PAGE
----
In conversation with some people working on Lean, I've been thinking about a few rules for operating in a Lean fashion. They're entirely my own, but I think they have "legs."
Some General Rules
Optimum versus minimum
Optimums are not minimums. We should always be clear what an optimum is, and that there are consequences to making something that's good to have into something that we must have. We should de-couple optimization from minimum standards. Too often, we take the optimum and make it a minimum standard, which makes it harder to do anything at all. For instance, LEED might be a great aspiration, but when it's made a minimum standard for new development, it has a very un-Lean effect. The minimum standard and the optimal standard even speak to two different estates.
- The minimum standard should be avoid problems that would cause general harm. General harm is a government responsibility. Minimum standards should be as low as possible while still limiting general harm. Of course, there is a threshold as to how much harm should be tolerated. If residential fire sprinklers are required in a location in which the available well-water is insufficient to provide service, then that has the effect of eliminating either new housing or encouraging cheating.
- Harm to neighbors should be adjudicated privately, although if the adjudication itself becomes too complex (lawsuits or acrimony all over the place) then that is a general harm, which should kick it back up to the government level. For instance, if lowering a standard on back extensions to houses makes everyone unhappy, then the standard is too low, and should be revised.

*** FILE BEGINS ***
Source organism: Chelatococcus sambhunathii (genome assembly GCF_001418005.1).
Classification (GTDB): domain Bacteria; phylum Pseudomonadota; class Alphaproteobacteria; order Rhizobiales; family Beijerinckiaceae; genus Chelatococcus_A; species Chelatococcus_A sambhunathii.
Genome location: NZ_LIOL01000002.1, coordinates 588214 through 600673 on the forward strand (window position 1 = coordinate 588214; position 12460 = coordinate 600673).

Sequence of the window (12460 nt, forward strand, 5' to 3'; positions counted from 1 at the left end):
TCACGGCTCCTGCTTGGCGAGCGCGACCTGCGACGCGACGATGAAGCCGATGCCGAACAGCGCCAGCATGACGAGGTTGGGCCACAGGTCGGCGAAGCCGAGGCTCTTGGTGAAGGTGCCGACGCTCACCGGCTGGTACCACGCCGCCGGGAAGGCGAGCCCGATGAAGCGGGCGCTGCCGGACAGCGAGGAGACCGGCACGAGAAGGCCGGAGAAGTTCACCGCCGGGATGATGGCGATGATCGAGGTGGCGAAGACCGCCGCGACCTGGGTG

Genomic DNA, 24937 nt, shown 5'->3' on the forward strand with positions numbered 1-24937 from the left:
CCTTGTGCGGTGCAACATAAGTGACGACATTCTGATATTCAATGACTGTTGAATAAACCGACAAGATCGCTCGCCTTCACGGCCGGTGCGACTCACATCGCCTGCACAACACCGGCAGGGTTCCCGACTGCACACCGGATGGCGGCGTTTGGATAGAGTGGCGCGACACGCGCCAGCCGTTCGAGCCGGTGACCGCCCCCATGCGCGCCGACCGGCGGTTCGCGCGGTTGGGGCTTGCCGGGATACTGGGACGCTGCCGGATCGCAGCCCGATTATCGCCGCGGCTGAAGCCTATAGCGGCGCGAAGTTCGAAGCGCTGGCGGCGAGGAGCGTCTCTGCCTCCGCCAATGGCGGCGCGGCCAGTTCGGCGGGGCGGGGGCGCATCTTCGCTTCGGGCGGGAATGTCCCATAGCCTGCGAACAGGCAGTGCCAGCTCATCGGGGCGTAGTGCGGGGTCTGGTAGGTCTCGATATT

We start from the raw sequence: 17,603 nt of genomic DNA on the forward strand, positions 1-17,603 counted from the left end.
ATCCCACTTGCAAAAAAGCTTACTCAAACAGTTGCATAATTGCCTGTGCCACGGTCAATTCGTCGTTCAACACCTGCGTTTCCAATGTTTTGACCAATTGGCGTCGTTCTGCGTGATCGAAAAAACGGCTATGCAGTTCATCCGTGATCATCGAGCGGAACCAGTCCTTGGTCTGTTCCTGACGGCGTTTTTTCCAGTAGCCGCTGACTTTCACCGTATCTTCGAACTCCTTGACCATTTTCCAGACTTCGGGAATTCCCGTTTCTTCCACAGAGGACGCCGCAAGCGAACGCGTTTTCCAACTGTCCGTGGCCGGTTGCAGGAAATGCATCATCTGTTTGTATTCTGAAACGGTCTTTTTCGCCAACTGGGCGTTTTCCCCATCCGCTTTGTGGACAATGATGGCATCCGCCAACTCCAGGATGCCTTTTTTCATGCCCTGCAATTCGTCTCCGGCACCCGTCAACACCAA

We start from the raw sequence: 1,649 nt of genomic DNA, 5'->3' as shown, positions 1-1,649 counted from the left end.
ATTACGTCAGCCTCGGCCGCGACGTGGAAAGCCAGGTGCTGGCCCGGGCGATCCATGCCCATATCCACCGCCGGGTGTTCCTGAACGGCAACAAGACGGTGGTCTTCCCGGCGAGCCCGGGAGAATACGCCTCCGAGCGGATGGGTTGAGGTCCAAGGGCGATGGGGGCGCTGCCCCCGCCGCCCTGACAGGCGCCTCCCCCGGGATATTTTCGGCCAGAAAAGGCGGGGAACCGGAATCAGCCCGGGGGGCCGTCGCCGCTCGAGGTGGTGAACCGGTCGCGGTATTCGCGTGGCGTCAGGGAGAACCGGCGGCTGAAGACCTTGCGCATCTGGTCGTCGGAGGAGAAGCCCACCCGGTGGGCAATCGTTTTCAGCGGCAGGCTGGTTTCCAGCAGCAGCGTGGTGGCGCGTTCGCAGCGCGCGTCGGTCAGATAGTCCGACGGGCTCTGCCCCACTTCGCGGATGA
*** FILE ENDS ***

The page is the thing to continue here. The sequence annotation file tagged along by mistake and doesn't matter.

- The optimum standard should be based on an idea of what's best, which is a cultural-estate issue. Note that different groups may have different ideas about what is best, and might have competing rating schemes. That's a good thing. The best model is probably Good, Better, and Best. "Best" should not be the enemy of "better," and "better" should not be the enemy of "good."
The Good can be enforced by guidelines. "Better" and "best" can garner prizes. For example, take a storefront rehabilitation project. The storefront should meet code: that's the absolute minimum, and it should be enforced by law. The storefront might then have to be in the "good" category in order to meet the local requirements, but these should be guidelines with flexibility. Perhaps there's a reason for an unusually large sign, say.